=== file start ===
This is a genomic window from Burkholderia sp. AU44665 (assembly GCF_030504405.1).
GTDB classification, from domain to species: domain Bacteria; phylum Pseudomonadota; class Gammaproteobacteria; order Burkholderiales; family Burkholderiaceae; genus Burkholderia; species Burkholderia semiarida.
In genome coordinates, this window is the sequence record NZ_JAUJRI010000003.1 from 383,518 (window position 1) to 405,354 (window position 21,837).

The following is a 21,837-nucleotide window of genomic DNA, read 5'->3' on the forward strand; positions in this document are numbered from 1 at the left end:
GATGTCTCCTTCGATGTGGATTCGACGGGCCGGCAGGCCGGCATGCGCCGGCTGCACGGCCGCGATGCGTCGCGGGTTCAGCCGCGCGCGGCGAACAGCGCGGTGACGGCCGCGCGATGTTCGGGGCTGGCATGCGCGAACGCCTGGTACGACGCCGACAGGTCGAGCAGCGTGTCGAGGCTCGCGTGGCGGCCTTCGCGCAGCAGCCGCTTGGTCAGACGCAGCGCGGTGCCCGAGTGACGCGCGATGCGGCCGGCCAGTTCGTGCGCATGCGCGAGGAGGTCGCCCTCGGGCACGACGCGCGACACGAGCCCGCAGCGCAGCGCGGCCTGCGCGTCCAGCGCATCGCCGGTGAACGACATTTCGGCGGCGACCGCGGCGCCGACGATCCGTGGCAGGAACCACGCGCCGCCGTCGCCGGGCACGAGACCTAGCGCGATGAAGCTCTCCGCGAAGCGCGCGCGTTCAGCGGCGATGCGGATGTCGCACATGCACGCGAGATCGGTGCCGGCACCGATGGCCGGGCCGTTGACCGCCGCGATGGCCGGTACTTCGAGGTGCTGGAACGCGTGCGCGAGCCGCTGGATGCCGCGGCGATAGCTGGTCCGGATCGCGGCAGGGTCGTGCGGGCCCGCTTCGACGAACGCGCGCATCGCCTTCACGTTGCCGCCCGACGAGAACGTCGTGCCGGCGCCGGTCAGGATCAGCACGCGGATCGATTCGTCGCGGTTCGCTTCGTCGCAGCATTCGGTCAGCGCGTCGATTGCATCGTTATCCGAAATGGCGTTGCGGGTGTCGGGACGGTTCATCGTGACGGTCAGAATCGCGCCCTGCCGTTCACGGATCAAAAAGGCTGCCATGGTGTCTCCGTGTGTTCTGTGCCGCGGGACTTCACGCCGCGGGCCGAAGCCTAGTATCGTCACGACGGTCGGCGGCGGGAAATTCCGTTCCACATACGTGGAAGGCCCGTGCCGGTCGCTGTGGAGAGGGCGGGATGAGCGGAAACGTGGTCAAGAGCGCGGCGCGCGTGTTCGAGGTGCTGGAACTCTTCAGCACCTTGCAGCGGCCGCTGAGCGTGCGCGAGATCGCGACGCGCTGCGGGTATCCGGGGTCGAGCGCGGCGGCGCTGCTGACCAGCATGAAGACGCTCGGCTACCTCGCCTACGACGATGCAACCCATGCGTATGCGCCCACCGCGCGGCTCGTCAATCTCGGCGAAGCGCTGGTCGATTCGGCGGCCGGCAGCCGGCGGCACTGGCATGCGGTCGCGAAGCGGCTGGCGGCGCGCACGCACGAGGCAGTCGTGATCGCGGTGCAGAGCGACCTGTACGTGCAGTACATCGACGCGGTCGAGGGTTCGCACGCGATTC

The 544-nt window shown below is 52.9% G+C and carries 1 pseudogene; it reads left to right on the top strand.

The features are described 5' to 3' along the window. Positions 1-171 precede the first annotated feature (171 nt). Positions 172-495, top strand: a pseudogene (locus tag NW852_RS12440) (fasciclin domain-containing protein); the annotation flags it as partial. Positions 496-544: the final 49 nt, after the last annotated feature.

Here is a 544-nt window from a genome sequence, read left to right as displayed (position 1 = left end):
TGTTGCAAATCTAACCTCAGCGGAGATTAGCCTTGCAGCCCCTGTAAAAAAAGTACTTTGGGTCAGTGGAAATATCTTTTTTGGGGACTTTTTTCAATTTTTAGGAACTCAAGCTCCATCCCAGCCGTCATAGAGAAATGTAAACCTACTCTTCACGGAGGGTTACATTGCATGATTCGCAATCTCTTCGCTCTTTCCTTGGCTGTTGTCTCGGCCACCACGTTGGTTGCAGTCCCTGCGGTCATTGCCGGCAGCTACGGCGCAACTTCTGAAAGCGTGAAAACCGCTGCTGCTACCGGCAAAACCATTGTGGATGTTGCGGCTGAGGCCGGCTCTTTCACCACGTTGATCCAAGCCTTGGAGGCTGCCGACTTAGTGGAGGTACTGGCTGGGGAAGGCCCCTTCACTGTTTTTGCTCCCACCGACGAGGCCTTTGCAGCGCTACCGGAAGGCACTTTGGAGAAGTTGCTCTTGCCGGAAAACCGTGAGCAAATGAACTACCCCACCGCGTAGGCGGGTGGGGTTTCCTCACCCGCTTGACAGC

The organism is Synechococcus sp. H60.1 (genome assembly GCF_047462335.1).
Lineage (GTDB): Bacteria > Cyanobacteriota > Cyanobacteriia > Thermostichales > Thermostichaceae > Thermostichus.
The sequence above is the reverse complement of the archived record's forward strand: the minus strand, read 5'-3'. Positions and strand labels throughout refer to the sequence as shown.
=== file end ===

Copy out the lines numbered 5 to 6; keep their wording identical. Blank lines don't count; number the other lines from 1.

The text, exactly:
GATGTCTCCTTCGATGTGGATTCGACGGGCCGGCAGGCCGGCATGCGCCGGCTGCACGGCCGCGATGCGTCGCGGGTTCAGCCGCGCGCGGCGAACAGCGCGGTGACGGCCGCGCGATGTTCGGGGCTGGCATGCGCGAACGCCTGGTACGACGCCGACAGGTCGAGCAGCGTGTCGAGGCTCGCGTGGCGGCCTTCGCGCAGCAGCCGCTTGGTCAGACGCAGCGCGGTGCCCGAGTGACGCGCGATGCGGCCGGCCAGTTCGTGCGCATGCGCGAGGAGGTCGCCCTCGGGCACGACGCGCGACACGAGCCCGCAGCGCAGCGCGGCCTGCGCGTCCAGCGCATCGCCGGTGAACGACATTTCGGCGGCGACCGCGGCGCCGACGATCCGTGGCAGGAACCACGCGCCGCCGTCGCCGGGCACGAGACCTAGCGCGATGAAGCTCTCCGCGAAGCGCGCGCGTTCAGCGGCGATGCGGATGTCGCACATGCACGCGAGATCGGTGCCGGCACCGATGGCCGGGCCGTTGACCGCCGCGATGGCCGGTACTTCGAGGTGCTGGAACGCGTGCGCGAGCCGCTGGATGCCGCGGCGATAGCTGGTCCGGATCGCGGCAGGGTCGTGCGGGCCCGCTTCGACGAACGCGCGCATCGCCTTCACGTTGCCGCCCGACGAGAACGTCGTGCCGGCGCCGGTCAGGATCAGCACGCGGATCGATTCGTCGCGGTTCGCTTCGTCGCAGCATTCGGTCAGCGCGTCGATTGCATCGTTATCCGAAATGGCGTTGCGGGTGTCGGGACGGTTCATCGTGACGGTCAGAATCGCGCCCTGCCGTTCACGGATCAAAAAGGCTGCCATGGTGTCTCCGTGTGTTCTGTGCCGCGGGACTTCACGCCGCGGGCCGAAGCCTAGTATCGTCACGACGGTCGGCGGCGGGAAATTCCGTTCCACATACGTGGAAGGCCCGTGCCGGTCGCTGTGGAGAGGGCGGGATGAGCGGAAACGTGGTCAAGAGCGCGGCGCGCGTGTTCGAGGTGCTGGAACTCTTCAGCACCTTGCAGCGGCCGCTGAGCGTGCGCGAGATCGCGACGCGCTGCGGGTATCCGGGGTCGAGCGCGGCGGCGCTGCTGACCAGCATGAAGACGCTCGGCTACCTCGCCTACGACGATGCAACCCATGCGTATGCGCCCACCGCGCGGCTCGTCAATCTCGGCGAAGCGCTGGTCGATTCGGCGGCCGGCAGCCGGCGGCACTGGCATGCGGTCGCGAAGCGGCTGGCGGCGCGCACGCACGAGGCAGTCGTGATCGCGGTGCAGAGCGACCTGTACGTGCAGTACATCGACGCGGTCGAGGGTTCGCACGCGATTC

The 544-nt window shown below is 52.9% G+C and carries 1 pseudogene; it reads left to right on the top strand.